While looking for alternatives, they discovered the gated golf community of Desert Highlands, and, in particular, a lot that featured 160-degree views overlooking the city lights and surrounding mountains. “The neighborhood is quietly elegant but not ostentatious,” Marion says. “When you pull in, you almost don’t see the houses; they’re recessed back and have a lot of vegetation.” With relatively small lots, the semi-custom, patio-style homes are close together, yet the wide-open view creates a sense of spaciousness. And while the lot was spectacular, the existing home, a basic builder’s model, was anything but. It was time to call Hutchison. 

The living room features custom sofas and chairs by Feathers Fine Custom Furnishings. The mixed-media triptych is from Frasca & Halliday, and the large wicker weaving is by Montana Blue Heron. The custom copper and turquoise piece over the fireplace is by Gary Pottroph. The television is hidden behind hand-carved doors by Finely Designed, and the coffee table was custom.

Upon meeting Hutchison for the first time, Marion presented the architect with six pages of notes — design ideas she’d gathered over time — and a hug. “It was like meeting Santa Claus,” she says, laughing. “I was pretty excited that my dream might come true.”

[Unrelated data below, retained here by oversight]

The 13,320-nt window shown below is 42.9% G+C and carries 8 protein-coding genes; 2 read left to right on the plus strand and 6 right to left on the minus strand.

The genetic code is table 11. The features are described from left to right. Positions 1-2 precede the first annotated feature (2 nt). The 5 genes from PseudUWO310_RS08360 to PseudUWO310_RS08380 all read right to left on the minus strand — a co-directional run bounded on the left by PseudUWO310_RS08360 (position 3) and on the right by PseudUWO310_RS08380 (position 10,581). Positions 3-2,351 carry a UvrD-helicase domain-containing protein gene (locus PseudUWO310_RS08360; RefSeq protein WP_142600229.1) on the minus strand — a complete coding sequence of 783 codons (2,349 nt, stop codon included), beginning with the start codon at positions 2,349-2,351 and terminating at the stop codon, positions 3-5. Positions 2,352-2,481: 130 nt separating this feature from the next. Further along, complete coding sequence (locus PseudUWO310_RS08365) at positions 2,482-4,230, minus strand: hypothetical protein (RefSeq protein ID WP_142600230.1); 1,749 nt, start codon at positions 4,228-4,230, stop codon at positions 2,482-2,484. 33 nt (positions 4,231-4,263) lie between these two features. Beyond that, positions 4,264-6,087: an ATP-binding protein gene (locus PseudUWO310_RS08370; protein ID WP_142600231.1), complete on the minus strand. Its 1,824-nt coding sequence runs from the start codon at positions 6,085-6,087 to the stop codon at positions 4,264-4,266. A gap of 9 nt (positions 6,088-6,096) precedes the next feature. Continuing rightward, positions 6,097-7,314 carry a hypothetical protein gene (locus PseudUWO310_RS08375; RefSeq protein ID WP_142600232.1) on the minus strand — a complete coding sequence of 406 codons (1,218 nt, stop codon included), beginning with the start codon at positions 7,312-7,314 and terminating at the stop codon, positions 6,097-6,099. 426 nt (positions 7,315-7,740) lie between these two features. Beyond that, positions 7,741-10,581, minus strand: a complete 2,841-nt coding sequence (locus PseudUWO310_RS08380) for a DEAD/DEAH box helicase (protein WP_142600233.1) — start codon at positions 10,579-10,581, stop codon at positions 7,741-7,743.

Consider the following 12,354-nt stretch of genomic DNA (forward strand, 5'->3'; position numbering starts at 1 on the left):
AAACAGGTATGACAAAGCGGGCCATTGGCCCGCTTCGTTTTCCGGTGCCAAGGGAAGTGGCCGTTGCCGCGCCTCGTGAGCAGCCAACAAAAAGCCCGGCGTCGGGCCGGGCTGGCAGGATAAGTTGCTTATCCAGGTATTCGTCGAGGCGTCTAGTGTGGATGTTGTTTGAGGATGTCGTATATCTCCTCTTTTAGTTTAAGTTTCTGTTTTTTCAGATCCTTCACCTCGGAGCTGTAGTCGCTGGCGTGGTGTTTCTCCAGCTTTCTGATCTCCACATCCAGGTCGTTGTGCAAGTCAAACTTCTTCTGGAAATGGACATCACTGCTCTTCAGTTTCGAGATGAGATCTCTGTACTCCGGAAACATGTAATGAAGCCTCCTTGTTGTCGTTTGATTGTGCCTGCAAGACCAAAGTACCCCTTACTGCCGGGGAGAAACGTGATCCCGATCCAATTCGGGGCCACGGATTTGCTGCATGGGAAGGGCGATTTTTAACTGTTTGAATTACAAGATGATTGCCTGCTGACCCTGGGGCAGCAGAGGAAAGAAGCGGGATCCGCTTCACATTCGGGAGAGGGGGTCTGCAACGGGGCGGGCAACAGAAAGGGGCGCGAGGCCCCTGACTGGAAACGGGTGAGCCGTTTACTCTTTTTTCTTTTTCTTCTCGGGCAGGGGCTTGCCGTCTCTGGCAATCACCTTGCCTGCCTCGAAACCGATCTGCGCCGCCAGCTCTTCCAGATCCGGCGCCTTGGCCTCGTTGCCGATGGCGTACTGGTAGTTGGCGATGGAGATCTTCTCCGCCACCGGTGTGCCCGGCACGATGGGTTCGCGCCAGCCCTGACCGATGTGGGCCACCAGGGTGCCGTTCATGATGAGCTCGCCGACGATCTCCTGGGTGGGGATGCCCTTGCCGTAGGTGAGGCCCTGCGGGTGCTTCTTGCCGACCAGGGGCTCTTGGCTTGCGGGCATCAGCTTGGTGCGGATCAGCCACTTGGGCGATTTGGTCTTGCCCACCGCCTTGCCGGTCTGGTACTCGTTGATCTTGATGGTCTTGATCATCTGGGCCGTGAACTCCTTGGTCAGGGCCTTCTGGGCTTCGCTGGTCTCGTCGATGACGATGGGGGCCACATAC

The brick herringbone ceiling features wood beams. The curved windows capture Troon and McDowell mountains with a sliding door that opens to an outdoor television area. Loving Couple by James Ayers hangs in the dining area along with a copper work by Greg Gowen. The custom dining table is by Feathers, and the walnut flooring is by Premiere Wood Floors.

The kitchen features custom alder cabinets with copper inlay, and a curved alder counter inlaid with turquoise by Finely Designed. Venetian plastered walls flow throughout the living spaces, with burlap accents over the kitchen island. The antiqued bronze hardware is from Colonial Bronze.